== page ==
They were perhaps lesser-known names in New York, but acclaimed Chinese actors and filmmakers Wesley Wong, Wu Xiubo, Larry Yang, Zhao Wei and a few Americans, such as Sid Ganis, took to the red carpet at the 4th New York Chinese Film Festival.
The glitzy affair also celebrated Zhou Wei’s directorial début film, So Young, which made its U.S. premiere.
CHINA HAPPENINGS™ is pleased to announce that its founder Chiu-Ti Jansen attended the opening night red carpet ceremony of the Fourth New York Chinese Film Festival at the Alice Tully Hall of the Lincoln Center. Other VIP guests included Oscar-winning American filmmaker Sid Ganis and Ambassador Sun Guoxiang, Consul General of the People’s Republic of China in New York.
Co-organized by the Chinese American Arts Council and China Central Television Movie Channel (CCTV-6), the Fourth New York Chinese Film Festival featured acclaimed talents and filmmakers such as Wesley Wong, Wu Xiubo, Larry Yang, Donnie Yen, Miriam Yeung and Zhao Wei. The opening night also marked the U.S. premiere of SO YOUNG, the directorial debut of China’s leading actress Zhao Wei.
Donnie Yen is one of cinema’s most charismatic screen presences, yet if you were to happen upon him in a crowd, it would take you a minute to realize who he was since he so completely blends in. That anonymity disappears when Yen begins to speak and reveals himself to be a well-mannered, well-spoken man of thought. To be certain he is a man of action on screen, but his choice of roles is always based on the character and the opportunity to grow as an actor.
Grossing over 115 million USD, the Chinese film “So Young” was already a huge hit in China when it premiered in New York as part of the 4th Chinese New York Film Festival at Lincoln Center. The film is based on a best-selling novel and was the directorial debut of Chinese mega-celebrity, the famed actress Zhao Wei, who introduced the film at the screening and answered questions from adoring fans afterwards.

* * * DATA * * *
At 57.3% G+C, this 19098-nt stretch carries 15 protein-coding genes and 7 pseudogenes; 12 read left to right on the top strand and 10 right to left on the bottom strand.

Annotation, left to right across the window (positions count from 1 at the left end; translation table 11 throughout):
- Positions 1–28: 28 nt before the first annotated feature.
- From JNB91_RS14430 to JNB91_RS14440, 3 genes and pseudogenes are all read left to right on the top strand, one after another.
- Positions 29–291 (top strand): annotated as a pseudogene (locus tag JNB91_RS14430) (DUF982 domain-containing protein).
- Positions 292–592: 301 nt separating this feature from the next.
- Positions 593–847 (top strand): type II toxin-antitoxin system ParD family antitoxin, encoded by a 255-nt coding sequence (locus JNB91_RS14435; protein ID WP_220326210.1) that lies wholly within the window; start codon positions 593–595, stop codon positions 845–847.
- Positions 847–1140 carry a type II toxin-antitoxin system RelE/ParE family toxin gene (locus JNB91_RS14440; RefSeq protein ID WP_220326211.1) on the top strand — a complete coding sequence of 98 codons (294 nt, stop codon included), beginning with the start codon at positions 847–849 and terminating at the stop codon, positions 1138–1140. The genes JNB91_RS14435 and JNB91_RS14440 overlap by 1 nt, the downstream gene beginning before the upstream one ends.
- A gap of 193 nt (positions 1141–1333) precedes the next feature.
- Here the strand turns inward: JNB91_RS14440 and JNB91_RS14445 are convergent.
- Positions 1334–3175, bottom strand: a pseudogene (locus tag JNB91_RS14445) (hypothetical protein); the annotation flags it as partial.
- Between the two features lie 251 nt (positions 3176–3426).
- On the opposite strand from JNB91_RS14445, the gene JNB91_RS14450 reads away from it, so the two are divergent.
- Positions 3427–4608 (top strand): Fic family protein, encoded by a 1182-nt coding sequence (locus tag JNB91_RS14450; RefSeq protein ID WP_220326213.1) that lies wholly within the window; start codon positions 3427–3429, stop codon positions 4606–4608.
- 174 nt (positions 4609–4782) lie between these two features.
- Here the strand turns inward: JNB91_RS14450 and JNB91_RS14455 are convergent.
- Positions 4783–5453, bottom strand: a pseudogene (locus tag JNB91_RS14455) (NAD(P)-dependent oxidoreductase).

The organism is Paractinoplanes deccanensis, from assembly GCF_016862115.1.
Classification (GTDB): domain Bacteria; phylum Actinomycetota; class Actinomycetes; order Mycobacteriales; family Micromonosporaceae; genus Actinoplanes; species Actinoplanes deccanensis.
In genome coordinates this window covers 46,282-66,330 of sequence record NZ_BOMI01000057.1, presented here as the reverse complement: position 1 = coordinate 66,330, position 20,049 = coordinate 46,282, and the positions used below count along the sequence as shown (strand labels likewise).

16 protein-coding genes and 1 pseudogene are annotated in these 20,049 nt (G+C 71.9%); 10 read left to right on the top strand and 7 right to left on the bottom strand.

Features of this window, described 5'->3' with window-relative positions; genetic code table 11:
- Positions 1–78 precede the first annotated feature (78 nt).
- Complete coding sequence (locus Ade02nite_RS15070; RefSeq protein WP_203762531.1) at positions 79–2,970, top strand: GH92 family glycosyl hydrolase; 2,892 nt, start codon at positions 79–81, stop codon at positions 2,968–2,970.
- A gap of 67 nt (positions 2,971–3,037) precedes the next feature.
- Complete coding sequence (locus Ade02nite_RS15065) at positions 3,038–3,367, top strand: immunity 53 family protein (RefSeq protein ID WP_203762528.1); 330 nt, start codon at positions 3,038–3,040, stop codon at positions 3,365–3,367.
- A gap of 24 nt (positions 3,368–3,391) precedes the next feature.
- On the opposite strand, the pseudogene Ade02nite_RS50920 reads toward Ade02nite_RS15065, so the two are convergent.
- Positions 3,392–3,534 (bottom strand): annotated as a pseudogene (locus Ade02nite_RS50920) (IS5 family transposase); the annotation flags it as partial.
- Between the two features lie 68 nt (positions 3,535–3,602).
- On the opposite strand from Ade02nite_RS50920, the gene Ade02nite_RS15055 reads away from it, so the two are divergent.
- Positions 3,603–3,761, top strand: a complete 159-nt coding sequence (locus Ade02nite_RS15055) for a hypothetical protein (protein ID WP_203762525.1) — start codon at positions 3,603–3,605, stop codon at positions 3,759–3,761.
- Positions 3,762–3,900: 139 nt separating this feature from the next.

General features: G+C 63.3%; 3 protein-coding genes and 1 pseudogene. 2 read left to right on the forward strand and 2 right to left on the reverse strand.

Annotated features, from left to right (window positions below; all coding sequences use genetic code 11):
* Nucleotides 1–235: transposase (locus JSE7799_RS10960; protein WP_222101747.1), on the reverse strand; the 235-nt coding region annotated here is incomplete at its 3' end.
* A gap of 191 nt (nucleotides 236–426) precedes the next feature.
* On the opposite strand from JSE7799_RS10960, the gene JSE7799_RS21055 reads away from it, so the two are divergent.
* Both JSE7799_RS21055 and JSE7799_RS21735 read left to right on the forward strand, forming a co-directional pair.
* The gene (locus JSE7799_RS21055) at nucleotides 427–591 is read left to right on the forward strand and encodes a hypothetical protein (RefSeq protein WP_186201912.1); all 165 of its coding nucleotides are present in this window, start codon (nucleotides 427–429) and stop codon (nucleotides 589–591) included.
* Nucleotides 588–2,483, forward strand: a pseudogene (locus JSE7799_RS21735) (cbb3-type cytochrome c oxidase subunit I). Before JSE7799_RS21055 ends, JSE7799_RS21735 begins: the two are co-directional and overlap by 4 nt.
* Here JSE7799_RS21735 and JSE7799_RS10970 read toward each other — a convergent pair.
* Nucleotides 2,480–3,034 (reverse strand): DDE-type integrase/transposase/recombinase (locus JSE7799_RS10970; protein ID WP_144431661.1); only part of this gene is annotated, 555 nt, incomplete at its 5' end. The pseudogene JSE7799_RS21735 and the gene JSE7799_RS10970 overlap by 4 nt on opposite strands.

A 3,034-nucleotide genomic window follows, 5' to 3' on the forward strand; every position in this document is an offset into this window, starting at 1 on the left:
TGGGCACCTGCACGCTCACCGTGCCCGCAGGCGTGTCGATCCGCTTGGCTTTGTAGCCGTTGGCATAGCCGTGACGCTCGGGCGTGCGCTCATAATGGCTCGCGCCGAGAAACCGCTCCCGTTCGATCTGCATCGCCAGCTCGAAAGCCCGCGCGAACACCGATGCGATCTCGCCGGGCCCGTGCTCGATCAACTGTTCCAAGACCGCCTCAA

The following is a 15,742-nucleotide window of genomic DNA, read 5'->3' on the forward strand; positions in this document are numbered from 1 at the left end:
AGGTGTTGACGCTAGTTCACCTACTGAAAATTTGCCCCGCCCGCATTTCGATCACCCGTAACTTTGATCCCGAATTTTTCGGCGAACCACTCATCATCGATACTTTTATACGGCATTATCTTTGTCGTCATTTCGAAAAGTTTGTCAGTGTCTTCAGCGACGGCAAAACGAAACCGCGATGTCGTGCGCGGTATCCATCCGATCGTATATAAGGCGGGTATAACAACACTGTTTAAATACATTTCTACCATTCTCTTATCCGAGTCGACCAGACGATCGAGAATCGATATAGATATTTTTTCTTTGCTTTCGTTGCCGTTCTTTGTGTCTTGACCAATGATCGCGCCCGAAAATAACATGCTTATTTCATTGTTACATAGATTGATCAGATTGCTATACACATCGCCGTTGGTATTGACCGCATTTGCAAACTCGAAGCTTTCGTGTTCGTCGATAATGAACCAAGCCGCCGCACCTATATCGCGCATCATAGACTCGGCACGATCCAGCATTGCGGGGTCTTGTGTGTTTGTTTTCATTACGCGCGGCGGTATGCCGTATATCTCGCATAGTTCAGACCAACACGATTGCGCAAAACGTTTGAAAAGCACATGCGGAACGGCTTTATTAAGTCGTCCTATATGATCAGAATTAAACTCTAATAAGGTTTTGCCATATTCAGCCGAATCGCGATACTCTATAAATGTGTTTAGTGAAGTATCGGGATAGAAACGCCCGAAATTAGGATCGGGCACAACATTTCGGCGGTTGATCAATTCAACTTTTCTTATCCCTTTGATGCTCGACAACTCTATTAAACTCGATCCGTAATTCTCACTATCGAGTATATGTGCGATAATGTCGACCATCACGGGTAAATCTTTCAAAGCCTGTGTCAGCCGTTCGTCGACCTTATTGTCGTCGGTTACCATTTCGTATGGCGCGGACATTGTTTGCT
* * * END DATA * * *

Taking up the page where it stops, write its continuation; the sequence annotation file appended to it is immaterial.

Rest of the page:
NEW YORK - If you baidu (Chinese equivalent of Google) Chinese terms for “youth” (qingchun) and “drama” (ju), hundreds and thousands of TV and movie titles will turn up, leaving you with the strong impression that China’s legacy as a tradition-revering society has been displaced by a sudden overwhelming concern and nostalgia for youth. This phenomenon has become a mainstay of the media, evidenced by such titles as Beijing Youth (and its many sequels), Youthful Days, Who Is In Charge of Our Youth and so forth. Recently, New York had a taste of China’s youth fever when the fourth New York Chinese Film Festival opened at the Lincoln Center with Chinese actress Zhao Wei’s directorial debut with the film So Young.
This week New York hosted the Chinese film festival with its tales of love, lost youth, and martial arts. With help from a non-profit organisation seven films from mainland China and Hong Kong are being shown at New York’s Lincoln Centre, in order to promote Chinese art and culture.
Now in its’ fourth year, the film festival opened with ‘So Young,’ which is based on a novel as well as the director’s college experiences in the 1990s. The movie is Hong Kong actress Vicki Zhao’s directorial debut, after her work playing a princess in Chinese television series ‘Princess Pearl’.
NEW YORK, Nov. 5 (Xinhua) -- The 4th New York Chinese Film Festival kicked off Tuesday evening at the city's Lincoln Center, introducing a host of Chinese filmmakers and their latest works to an American audience.
An array of Chinese film luminaries, including Donnie Yen, Miriam Yeung, Wu Xiubo and Zhao Wei, greeted screaming fans while walking the red carpet before the opening ceremony, enjoying unexpected warmth from overseas Chinese on a chilly autumn evening.